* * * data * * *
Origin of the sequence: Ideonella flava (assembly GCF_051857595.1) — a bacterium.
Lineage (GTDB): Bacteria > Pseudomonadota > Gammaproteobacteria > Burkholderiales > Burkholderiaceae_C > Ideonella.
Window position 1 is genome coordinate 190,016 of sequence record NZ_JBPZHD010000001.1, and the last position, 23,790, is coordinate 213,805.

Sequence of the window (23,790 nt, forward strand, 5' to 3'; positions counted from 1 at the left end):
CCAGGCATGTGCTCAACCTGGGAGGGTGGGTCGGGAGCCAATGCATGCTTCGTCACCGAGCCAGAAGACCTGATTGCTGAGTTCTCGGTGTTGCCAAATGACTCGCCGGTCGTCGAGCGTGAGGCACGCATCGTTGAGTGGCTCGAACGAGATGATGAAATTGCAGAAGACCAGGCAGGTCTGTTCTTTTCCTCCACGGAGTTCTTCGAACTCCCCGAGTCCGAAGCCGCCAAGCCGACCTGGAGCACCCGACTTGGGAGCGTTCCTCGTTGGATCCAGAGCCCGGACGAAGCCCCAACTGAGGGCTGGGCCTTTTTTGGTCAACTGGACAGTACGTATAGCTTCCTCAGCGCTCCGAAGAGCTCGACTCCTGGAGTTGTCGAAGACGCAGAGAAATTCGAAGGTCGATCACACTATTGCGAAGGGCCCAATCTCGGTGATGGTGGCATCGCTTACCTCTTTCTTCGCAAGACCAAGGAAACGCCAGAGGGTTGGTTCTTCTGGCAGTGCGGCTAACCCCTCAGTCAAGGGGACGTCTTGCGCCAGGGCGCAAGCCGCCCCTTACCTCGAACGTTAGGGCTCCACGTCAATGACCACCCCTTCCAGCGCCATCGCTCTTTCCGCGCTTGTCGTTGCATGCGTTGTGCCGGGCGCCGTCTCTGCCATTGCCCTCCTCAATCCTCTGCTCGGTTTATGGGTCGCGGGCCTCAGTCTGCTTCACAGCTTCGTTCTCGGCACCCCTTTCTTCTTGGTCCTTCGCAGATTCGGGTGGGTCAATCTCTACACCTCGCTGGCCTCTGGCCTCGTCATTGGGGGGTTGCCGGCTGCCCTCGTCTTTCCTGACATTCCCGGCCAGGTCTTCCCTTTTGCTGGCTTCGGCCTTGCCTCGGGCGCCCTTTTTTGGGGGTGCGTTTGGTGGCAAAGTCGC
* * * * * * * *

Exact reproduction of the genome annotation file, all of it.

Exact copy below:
Origin of the sequence: Ideonella flava (assembly GCF_051857595.1) — a bacterium.
Lineage (GTDB): Bacteria > Pseudomonadota > Gammaproteobacteria > Burkholderiales > Burkholderiaceae_C > Ideonella.
Window position 1 is genome coordinate 190,016 of sequence record NZ_JBPZHD010000001.1, and the last position, 23,790, is coordinate 213,805.

Sequence of the window (23,790 nt, forward strand, 5' to 3'; positions counted from 1 at the left end):
CCAGGCATGTGCTCAACCTGGGAGGGTGGGTCGGGAGCCAATGCATGCTTCGTCACCGAGCCAGAAGACCTGATTGCTGAGTTCTCGGTGTTGCCAAATGACTCGCCGGTCGTCGAGCGTGAGGCACGCATCGTTGAGTGGCTCGAACGAGATGATGAAATTGCAGAAGACCAGGCAGGTCTGTTCTTTTCCTCCACGGAGTTCTTCGAACTCCCCGAGTCCGAAGCCGCCAAGCCGACCTGGAGCACCCGACTTGGGAGCGTTCCTCGTTGGATCCAGAGCCCGGACGAAGCCCCAACTGAGGGCTGGGCCTTTTTTGGTCAACTGGACAGTACGTATAGCTTCCTCAGCGCTCCGAAGAGCTCGACTCCTGGAGTTGTCGAAGACGCAGAGAAATTCGAAGGTCGATCACACTATTGCGAAGGGCCCAATCTCGGTGATGGTGGCATCGCTTACCTCTTTCTTCGCAAGACCAAGGAAACGCCAGAGGGTTGGTTCTTCTGGCAGTGCGGCTAACCCCTCAGTCAAGGGGACGTCTTGCGCCAGGGCGCAAGCCGCCCCTTACCTCGAACGTTAGGGCTCCACGTCAATGACCACCCCTTCCAGCGCCATCGCTCTTTCCGCGCTTGTCGTTGCATGCGTTGTGCCGGGCGCCGTCTCTGCCATTGCCCTCCTCAATCCTCTGCTCGGTTTATGGGTCGCGGGCCTCAGTCTGCTTCACAGCTTCGTTCTCGGCACCCCTTTCTTCTTGGTCCTTCGCAGATTCGGGTGGGTCAATCTCTACACCTCGCTGGCCTCTGGCCTCGTCATTGGGGGGTTGCCGGCTGCCCTCGTCTTTCCTGACATTCCCGGCCAGGTCTTCCCTTTTGCTGGCTTCGGCCTTGCCTCGGGCGCCCTTTTTTGGGGGTGCGTTTGGTGGCAAAGTCGC